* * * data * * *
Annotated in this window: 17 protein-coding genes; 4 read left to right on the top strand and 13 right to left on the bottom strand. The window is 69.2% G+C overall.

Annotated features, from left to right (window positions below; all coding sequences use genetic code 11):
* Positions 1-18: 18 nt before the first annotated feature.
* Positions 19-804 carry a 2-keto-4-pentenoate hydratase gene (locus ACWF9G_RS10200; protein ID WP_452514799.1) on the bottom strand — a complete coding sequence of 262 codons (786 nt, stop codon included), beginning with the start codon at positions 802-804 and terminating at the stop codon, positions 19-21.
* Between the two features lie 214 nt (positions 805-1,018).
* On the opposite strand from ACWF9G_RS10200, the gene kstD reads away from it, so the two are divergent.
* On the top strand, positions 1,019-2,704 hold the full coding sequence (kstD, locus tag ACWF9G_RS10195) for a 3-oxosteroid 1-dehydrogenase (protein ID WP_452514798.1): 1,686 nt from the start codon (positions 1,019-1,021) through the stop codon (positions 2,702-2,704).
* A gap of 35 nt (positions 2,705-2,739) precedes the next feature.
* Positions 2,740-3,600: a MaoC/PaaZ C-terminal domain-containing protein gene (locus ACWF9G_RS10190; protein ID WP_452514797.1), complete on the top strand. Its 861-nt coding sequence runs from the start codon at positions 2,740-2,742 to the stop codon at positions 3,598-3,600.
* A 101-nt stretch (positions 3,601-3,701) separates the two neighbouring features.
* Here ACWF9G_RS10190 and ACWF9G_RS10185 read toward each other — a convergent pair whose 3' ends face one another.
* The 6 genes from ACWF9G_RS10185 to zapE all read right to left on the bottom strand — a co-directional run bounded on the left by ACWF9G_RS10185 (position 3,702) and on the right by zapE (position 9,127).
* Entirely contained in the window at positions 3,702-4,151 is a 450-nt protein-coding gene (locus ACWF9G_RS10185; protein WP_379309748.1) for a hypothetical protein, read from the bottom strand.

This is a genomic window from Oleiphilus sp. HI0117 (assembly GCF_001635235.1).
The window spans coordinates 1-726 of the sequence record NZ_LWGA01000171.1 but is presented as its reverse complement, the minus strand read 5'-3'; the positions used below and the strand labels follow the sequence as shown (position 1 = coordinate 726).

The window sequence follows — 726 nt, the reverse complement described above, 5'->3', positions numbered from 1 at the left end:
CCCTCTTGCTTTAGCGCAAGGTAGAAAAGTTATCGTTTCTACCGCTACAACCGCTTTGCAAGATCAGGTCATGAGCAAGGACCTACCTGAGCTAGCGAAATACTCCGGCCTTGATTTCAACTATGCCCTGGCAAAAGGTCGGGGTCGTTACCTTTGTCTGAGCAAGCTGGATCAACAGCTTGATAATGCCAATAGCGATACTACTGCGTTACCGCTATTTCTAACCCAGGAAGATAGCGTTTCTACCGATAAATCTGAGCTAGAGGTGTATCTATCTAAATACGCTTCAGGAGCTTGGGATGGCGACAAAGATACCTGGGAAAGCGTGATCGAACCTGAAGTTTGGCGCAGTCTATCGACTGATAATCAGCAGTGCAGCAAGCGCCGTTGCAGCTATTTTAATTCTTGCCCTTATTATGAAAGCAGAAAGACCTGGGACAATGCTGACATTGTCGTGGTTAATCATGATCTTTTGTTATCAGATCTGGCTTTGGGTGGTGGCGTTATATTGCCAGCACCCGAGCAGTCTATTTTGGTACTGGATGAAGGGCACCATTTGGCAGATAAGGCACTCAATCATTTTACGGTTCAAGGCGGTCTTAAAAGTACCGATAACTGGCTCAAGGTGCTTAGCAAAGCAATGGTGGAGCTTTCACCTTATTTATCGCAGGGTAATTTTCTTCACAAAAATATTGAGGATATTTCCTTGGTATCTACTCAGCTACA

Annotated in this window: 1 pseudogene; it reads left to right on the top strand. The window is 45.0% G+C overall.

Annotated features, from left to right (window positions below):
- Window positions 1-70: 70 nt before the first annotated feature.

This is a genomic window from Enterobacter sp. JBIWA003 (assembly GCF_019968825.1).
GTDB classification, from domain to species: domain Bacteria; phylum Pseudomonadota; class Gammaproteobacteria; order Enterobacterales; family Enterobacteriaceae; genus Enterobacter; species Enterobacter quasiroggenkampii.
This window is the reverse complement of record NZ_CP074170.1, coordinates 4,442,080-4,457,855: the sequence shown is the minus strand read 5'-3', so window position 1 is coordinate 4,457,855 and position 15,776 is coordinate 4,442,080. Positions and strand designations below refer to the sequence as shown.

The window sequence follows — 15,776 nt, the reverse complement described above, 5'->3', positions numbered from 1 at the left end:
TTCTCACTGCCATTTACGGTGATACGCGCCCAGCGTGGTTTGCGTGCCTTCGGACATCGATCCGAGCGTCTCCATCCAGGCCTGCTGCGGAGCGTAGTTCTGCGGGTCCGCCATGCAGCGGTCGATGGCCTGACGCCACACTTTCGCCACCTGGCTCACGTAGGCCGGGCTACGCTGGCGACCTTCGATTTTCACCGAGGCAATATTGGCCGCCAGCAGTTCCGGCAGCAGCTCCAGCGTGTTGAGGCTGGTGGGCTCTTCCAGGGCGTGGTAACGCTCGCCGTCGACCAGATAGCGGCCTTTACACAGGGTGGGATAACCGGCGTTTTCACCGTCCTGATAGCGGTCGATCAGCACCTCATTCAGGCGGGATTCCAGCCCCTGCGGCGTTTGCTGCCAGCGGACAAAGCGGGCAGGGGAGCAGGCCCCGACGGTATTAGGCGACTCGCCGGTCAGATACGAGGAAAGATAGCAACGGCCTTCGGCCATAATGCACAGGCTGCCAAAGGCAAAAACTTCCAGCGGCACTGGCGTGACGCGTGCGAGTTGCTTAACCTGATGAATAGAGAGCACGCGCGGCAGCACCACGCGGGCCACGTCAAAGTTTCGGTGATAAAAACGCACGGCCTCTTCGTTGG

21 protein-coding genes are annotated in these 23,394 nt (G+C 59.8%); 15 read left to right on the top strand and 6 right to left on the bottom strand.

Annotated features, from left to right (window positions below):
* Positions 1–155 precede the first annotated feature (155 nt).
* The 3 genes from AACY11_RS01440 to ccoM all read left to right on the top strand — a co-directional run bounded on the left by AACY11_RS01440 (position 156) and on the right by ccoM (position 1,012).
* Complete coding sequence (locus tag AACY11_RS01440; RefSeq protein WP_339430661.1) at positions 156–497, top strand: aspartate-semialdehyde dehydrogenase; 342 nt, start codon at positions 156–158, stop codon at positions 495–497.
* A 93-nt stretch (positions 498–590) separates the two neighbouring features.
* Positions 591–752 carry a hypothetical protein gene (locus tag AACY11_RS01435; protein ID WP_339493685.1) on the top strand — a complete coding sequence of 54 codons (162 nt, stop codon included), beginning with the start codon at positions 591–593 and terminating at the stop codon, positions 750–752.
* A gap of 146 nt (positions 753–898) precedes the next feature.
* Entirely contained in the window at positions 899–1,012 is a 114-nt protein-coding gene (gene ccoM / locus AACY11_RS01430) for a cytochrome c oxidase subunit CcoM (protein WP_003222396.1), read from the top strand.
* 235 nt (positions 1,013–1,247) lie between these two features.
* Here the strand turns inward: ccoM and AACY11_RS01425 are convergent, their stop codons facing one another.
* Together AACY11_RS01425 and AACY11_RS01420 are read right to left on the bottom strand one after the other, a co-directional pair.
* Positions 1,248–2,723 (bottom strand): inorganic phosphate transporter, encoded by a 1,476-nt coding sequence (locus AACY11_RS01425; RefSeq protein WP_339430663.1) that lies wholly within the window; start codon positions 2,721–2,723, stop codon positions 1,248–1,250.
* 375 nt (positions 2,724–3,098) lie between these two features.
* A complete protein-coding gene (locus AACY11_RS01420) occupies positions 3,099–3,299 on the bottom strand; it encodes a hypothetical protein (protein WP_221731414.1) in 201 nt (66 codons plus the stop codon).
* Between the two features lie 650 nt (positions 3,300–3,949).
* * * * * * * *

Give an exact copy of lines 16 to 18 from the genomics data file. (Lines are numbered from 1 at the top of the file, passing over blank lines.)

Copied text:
The window sequence follows — 726 nt, the reverse complement described above, 5'->3', positions numbered from 1 at the left end:
CCCTCTTGCTTTAGCGCAAGGTAGAAAAGTTATCGTTTCTACCGCTACAACCGCTTTGCAAGATCAGGTCATGAGCAAGGACCTACCTGAGCTAGCGAAATACTCCGGCCTTGATTTCAACTATGCCCTGGCAAAAGGTCGGGGTCGTTACCTTTGTCTGAGCAAGCTGGATCAACAGCTTGATAATGCCAATAGCGATACTACTGCGTTACCGCTATTTCTAACCCAGGAAGATAGCGTTTCTACCGATAAATCTGAGCTAGAGGTGTATCTATCTAAATACGCTTCAGGAGCTTGGGATGGCGACAAAGATACCTGGGAAAGCGTGATCGAACCTGAAGTTTGGCGCAGTCTATCGACTGATAATCAGCAGTGCAGCAAGCGCCGTTGCAGCTATTTTAATTCTTGCCCTTATTATGAAAGCAGAAAGACCTGGGACAATGCTGACATTGTCGTGGTTAATCATGATCTTTTGTTATCAGATCTGGCTTTGGGTGGTGGCGTTATATTGCCAGCACCCGAGCAGTCTATTTTGGTACTGGATGAAGGGCACCATTTGGCAGATAAGGCACTCAATCATTTTACGGTTCAAGGCGGTCTTAAAAGTACCGATAACTGGCTCAAGGTGCTTAGCAAAGCAATGGTGGAGCTTTCACCTTATTTATCGCAGGGTAATTTTCTTCACAAAAATATTGAGGATATTTCCTTGGTATCTACTCAGCTACA

Annotated in this window: 1 pseudogene; it reads left to right on the top strand. The window is 45.0% G+C overall.